Cal Poly Universities’ Rose Float Entry Will Go Over the Moooon in 2022
Hey, diddle, diddle, the Cal Poly universities’ 2022 Tournament of Roses® Parade float features a cat and a fiddle — but the cow jumping over the moon will be wearing a jet pack.
When the parade returns on New Year’s Day after a one-year pandemic-related hiatus, the only student-built parade float will once again roll down Pasadena’s Colorado Boulevard. Called Stargrazers, the float brings to life a scene from the classic Mother Goose nursery rhyme “Hey Diddle, Diddle,” except with an engineering twist that only two polytechnic schools with a seven-decade connection to the Rose Parade could create.
The float aims to exemplify the 2022 theme of “Dream. Believe. Achieve.” The theme of the 133rd Rose Parade celebrates education’s ability to open doors, open minds and change lives.
Stargrazers mixes the whimsy of the nursery rhyme with the hardworking atmosphere of a college campus. As the float travels the 5.5-mile-long parade route, the audience will see a cow jumping over a 15-foot moon, held aloft by a jet pack made of metal milk cans and other farm materials. In the Cal Poly take on the six-line rhyme, three cows, along with their colleagues — the cat, a little dog, the dish and the spoon — are seen working to achieve the celebrated moo-n jump.
According to the teams of 20 students from each university, the cows also represent the float-building process. All year, while the bovine team has perfected its jet-pack technology, Cal Poly Rose Float students have been building the very frame to hoist the 600-pound cow into the air. The float also depicts numerous other stages of building: A brown cow tests one of the jet packs, while another wearing glasses and an apron is building a jet pack.
“Our team has been working on and refining this design for two years now, and I think all that hard work has really paid off,” said Regina Chapuis, president of the Cal Poly team in San Luis Obispo. “Much like how these cows are prototyping different jet packs for their big jump, we have been prototyping different iterations of this float before settling on this final design.”
Each year, the student float builders undergo a trial-and-error process to perfect the animation challenges, not unlike overcoming setbacks in the Learn by Doing education, the computer engineering senior added.
“Just like our cows building their jet packs, it will take building, making mistakes, un-building, and building again for us to make this float look how it looks on parade day,” said Avi McManus, vice president of the San Luis Obispo team.
The project is a labor of love, added Christopher Nares, president of the Cal Poly Pomona team.
“This float embodies our Rose Float family,” Nares said. “We work hard and may fall, but we always get back up and reach for the stars. The float building process is filled with so many unexpected challenges that it gives college students like us opportunities to hone our problem-solving and leadership abilities far beyond what many classrooms offer.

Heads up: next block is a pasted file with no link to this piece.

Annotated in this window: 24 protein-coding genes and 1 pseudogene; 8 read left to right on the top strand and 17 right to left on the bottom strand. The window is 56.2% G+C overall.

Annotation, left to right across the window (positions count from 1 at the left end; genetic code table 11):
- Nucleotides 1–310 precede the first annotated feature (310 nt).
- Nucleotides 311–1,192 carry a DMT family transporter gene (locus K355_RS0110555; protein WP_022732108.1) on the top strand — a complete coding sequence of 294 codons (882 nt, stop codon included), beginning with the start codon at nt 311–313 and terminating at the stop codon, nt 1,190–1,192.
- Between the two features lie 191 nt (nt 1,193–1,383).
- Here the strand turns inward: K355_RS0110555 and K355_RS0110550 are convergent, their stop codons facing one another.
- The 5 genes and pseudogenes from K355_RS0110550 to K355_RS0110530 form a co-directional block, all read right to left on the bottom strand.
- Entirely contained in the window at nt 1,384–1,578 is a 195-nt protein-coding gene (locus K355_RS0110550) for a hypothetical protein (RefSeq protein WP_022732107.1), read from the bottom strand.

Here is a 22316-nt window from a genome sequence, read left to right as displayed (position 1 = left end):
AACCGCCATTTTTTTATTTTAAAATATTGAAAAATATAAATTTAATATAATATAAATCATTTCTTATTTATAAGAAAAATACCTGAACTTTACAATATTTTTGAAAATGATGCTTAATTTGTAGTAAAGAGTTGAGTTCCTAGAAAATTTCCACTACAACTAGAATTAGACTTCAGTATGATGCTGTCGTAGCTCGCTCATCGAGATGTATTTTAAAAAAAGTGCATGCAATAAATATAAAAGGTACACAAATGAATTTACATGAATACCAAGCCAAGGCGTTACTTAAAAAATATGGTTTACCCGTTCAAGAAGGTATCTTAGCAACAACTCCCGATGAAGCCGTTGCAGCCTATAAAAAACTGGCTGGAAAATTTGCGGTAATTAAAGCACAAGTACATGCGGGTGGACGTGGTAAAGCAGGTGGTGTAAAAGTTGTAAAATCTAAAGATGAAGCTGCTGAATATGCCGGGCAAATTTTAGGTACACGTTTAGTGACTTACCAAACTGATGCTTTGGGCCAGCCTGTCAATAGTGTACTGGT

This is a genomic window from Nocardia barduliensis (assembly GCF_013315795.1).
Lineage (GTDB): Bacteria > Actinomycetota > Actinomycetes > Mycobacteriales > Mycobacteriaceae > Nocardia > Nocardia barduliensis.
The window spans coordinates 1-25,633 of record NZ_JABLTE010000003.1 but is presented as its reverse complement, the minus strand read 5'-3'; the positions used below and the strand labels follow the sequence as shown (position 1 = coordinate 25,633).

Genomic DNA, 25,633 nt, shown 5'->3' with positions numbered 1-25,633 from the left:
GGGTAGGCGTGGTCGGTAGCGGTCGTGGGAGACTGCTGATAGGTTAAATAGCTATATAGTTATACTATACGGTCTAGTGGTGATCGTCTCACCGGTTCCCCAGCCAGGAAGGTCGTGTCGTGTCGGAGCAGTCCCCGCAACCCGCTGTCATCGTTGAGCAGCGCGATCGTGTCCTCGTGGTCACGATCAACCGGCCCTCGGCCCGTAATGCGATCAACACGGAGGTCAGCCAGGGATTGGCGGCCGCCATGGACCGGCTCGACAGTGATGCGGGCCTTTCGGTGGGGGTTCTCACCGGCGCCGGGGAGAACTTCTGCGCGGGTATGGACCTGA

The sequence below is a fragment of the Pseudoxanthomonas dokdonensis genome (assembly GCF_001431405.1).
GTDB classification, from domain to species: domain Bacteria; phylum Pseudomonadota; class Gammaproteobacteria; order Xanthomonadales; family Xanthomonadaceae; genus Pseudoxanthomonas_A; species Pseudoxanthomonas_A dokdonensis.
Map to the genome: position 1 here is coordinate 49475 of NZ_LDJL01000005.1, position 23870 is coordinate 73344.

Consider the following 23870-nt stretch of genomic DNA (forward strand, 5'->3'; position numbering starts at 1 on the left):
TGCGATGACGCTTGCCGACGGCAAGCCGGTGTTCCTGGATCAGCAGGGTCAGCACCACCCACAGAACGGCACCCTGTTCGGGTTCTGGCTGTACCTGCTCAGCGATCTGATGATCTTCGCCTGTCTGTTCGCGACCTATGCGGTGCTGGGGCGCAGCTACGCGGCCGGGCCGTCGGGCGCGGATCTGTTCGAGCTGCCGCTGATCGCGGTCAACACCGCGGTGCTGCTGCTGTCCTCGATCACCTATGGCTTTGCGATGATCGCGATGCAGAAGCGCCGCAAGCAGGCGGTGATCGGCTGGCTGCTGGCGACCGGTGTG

“As college students, we are just taking our first steps in our various careers and industries. It is the power of education, the power to try and fail and then to try again, that will allow us to achieve whatever our personal ‘over the moon’ is.”
The building process itself exemplifies the 2022 parade theme. The students choose their concept in early spring, in this case, early spring of 2020. That was followed by working diagrams and plans, estimates and measurements. The ideas and imagery are refined, and then students discuss feet and inches, pounds of steel and numbers of floral blooms.
The Stargrazers float will feature larger-than-life nursery rhyme characters, with lots of animations, and the entire float will be decked out “head to hoof” in natural material.
The decorations team has been brainstorming materials to use for the past two years. The design and construction teams worked hard to make sure that all the cows and their colleagues look lifelike and beautiful and are structurally sound.
“All three teams have been working together across two campuses to put everything into motion so that by the time the float goes down the parade route, the average viewer will have no idea it took hundreds of volunteer hours, tons of steel, and thousands and thousands of flowers,” McManus said.
2022 will be Cal Poly universities’ 73rd entry to the Pasadena classic, held annually on New Year’s Day. The 2020 parade was seen by 700,000 people in person and more than 70 million worldwide on television. The 2021 parade was canceled because of the COVID-19 pandemic.
A symbol of the partnership between the two campuses is the float’s chassis, whose front and back halves are joined mid-October each year in Pomona to officially unite both the float and the teams. The Cal Poly team in San Luis Obispo works on the rear chassis, while the Pomona team prepares the front chassis.
For more on the Cal Poly Rose Float, visit https://www.facebook.com/rosefloat.
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